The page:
During the winter months, Finland doesn’t sleep — quite the opposite. Last weekend approximately 1,500 hackers from across the globe descended upon the Otaniemi campus of Aalto University to take part in Junction, Europe’s biggest hackathon. The general idea was straightforward: form a team, and build something awesome in three days.
Nordcloud didn’t need to think twice about participating. After some brainstorming, we chose to host a deceptively simple challenge in the Artificial Intelligence track: summarise long-form news articles into easy-to-digest summaries and headlines.
Despite the simple brief, accurate text summarisation is one of the hardest problems in machine learning. Solving it well requires some real creativity, ingenuity, beefy hardware, and intimate familiarity with some pretty advanced learning algorithms. Before the hackathon, we worried we had given the teams an impossible challenge.
Turns out that our initial apprehensions were completely unfounded. A total of ten teams participated in the challenge and the results were nothing short of spectacular. On behalf of the challenge mentors and judges, I can safely state that we were blown away by the quality and creativity of the final submissions. Some of the brightest minds from the University of Helsinki, Aalto University, MIT, UC Berkeley and other prestigious schools partook in the challenge, producing some exemplary work. One team made a trending news reader that automatically clusters several articles and uses AI to create collective summaries and machine-generated headlines free of journalist & publication bias; another used word embeddings to produce a shortlist of pros and cons for any product on Amazon.com. Some teams ran tone analysis to provide users with AI-powered summaries based on mood (anyone up for some upbeat news in the morning?). One team used AI to determine if a news article can be considered trustworthy. A special mention goes to the team that built an AI that summarises text in the tone and mannerisms of a politician.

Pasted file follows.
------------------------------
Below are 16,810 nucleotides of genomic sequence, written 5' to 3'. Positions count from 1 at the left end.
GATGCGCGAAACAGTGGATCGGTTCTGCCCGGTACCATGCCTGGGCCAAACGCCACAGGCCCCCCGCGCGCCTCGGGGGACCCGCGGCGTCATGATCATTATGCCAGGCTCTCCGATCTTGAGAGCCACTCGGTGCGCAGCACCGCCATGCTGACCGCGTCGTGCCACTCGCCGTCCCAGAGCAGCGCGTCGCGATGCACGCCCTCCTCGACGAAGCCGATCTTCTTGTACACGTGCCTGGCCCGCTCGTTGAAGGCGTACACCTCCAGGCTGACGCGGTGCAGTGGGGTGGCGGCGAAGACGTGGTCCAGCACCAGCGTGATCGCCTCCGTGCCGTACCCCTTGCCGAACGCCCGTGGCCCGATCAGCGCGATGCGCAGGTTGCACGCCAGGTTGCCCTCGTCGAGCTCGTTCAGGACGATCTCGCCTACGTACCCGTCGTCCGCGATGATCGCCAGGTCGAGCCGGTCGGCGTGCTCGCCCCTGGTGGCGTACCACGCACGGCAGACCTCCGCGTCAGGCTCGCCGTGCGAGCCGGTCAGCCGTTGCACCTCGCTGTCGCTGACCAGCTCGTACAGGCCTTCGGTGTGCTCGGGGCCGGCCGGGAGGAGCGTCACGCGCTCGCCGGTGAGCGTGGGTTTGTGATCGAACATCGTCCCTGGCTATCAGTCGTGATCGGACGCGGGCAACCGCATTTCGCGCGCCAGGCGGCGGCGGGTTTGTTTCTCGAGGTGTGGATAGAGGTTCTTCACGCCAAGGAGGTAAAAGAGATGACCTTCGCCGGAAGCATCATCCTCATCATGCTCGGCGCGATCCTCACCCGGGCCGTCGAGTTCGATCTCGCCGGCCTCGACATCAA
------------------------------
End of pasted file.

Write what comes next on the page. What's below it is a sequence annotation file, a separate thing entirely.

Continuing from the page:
Mentors and judges from SC5 & Nordcloud watching and taking notes at the demo session.
In all, a broad set of machine learning techniques were on display, ranging from K-means and K-NN clustering to word embeddings to recurrent neural networks with attention mechanisms. Some teams even implemented, from scratch, bleeding-edge neural network architectures that have only very recently been introduced in scientific circles (see  for one such example). It’s a great example of how crucial basic research in machine learning is, and why it’s important for industry and academia to work together to advance the field. New breakthroughs and best practices make their way into production systems extremely quickly, more so than in any other discipline I can think of.
The three days of Junction flew by, and although many teams (and mentors) got little to no sleep over the course of 72 hours, everyone I saw around Dipoli was energised and smiling throughout the weekend, despite a false fire alarm and subsequent evacuation at 5am in the morning of the submission deadline. If that doesn’t inspire you, I don’t know what will.
A special thanks to all Junction personnel and Nordcloud challenge personnel for their exceptional work, and to our partners at Amazon Web Services for providing the much-needed CPU and GPU grunt needed for training such advanced AI.
 Vaswani, Ashish, et al. “Attention Is All You Need.” arXiv preprint arXiv:1706.03762 (2017), URL: https://arxiv.org/abs/1706.03762